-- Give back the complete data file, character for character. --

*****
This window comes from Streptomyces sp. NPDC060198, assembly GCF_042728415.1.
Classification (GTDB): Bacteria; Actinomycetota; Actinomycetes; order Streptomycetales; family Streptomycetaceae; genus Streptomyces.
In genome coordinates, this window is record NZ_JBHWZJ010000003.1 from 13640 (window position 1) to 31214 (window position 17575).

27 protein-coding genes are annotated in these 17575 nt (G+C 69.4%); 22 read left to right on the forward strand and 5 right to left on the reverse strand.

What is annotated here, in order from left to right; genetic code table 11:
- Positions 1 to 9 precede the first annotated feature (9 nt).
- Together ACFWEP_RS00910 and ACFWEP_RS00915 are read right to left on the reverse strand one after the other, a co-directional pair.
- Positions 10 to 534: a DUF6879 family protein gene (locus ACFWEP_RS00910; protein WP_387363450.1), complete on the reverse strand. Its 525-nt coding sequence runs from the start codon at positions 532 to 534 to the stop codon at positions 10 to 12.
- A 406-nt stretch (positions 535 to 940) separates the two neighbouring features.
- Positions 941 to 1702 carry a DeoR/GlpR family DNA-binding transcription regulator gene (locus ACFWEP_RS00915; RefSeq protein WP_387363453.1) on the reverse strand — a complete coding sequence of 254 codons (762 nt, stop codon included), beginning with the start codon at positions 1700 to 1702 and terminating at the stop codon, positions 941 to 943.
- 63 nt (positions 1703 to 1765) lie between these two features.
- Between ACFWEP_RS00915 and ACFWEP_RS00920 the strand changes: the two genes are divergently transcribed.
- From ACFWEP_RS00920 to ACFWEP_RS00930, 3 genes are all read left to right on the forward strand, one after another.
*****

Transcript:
This window comes from Streptomyces sp. NPDC060198, assembly GCF_042728415.1.
Classification (GTDB): Bacteria; Actinomycetota; Actinomycetes; order Streptomycetales; family Streptomycetaceae; genus Streptomyces.
In genome coordinates, this window is record NZ_JBHWZJ010000003.1 from 13640 (window position 1) to 31214 (window position 17575).

27 protein-coding genes are annotated in these 17575 nt (G+C 69.4%); 22 read left to right on the forward strand and 5 right to left on the reverse strand.

What is annotated here, in order from left to right; genetic code table 11:
- Positions 1 to 9 precede the first annotated feature (9 nt).
- Together ACFWEP_RS00910 and ACFWEP_RS00915 are read right to left on the reverse strand one after the other, a co-directional pair.
- Positions 10 to 534: a DUF6879 family protein gene (locus ACFWEP_RS00910; protein WP_387363450.1), complete on the reverse strand. Its 525-nt coding sequence runs from the start codon at positions 532 to 534 to the stop codon at positions 10 to 12.
- A 406-nt stretch (positions 535 to 940) separates the two neighbouring features.
- Positions 941 to 1702 carry a DeoR/GlpR family DNA-binding transcription regulator gene (locus ACFWEP_RS00915; RefSeq protein WP_387363453.1) on the reverse strand — a complete coding sequence of 254 codons (762 nt, stop codon included), beginning with the start codon at positions 1700 to 1702 and terminating at the stop codon, positions 941 to 943.
- 63 nt (positions 1703 to 1765) lie between these two features.
- Between ACFWEP_RS00915 and ACFWEP_RS00920 the strand changes: the two genes are divergently transcribed.
- From ACFWEP_RS00920 to ACFWEP_RS00930, 3 genes are all read left to right on the forward strand, one after another.